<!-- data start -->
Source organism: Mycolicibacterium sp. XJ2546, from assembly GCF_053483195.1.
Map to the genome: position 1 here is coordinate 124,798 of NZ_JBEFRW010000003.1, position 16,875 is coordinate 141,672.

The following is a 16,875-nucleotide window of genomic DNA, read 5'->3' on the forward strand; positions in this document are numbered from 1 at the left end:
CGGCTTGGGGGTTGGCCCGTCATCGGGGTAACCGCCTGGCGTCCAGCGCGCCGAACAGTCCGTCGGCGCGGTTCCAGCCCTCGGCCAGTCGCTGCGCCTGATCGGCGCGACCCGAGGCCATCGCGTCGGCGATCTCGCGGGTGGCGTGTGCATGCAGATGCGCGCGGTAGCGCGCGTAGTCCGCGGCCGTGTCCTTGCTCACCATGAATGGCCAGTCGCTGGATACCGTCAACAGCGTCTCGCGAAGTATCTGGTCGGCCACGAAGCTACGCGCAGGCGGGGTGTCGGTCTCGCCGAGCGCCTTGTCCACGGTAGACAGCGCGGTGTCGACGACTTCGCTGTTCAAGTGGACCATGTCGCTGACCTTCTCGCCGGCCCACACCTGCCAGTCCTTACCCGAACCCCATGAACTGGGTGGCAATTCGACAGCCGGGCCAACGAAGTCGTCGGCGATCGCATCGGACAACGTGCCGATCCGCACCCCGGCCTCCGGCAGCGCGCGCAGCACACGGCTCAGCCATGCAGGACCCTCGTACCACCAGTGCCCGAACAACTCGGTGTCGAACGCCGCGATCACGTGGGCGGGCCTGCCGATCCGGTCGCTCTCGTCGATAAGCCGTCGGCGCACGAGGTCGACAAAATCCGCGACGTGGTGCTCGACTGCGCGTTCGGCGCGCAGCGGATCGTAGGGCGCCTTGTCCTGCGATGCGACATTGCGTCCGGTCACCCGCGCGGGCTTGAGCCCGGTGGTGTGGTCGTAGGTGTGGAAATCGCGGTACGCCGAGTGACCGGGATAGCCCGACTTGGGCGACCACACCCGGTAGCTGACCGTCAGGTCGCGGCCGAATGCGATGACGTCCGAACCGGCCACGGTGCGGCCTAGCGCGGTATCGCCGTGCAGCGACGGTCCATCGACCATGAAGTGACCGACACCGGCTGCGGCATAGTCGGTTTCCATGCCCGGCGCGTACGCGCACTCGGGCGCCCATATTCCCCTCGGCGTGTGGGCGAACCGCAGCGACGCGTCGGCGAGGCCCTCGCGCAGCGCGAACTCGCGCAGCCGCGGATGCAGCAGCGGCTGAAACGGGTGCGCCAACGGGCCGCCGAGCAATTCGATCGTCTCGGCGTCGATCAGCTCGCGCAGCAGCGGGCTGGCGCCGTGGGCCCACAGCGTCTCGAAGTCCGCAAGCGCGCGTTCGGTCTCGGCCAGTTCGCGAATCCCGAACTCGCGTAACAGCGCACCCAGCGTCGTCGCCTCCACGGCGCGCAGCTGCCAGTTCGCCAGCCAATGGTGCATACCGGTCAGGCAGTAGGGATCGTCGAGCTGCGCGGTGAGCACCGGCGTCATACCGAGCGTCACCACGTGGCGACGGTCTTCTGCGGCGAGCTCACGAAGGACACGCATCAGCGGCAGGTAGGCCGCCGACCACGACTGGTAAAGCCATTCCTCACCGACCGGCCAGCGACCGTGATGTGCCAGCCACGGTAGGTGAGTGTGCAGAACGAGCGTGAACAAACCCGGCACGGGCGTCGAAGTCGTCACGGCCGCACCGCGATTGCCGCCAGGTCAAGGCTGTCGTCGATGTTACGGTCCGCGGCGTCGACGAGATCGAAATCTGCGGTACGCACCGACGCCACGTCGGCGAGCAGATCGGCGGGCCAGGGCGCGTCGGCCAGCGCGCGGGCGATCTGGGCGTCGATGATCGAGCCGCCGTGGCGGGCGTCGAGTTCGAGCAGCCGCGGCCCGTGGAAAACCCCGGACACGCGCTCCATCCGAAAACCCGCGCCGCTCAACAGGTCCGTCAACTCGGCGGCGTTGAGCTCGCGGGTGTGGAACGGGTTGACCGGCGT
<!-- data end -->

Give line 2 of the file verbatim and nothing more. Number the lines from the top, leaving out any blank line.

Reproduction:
Map to the genome: position 1 here is coordinate 124,798 of NZ_JBEFRW010000003.1, position 16,875 is coordinate 141,672.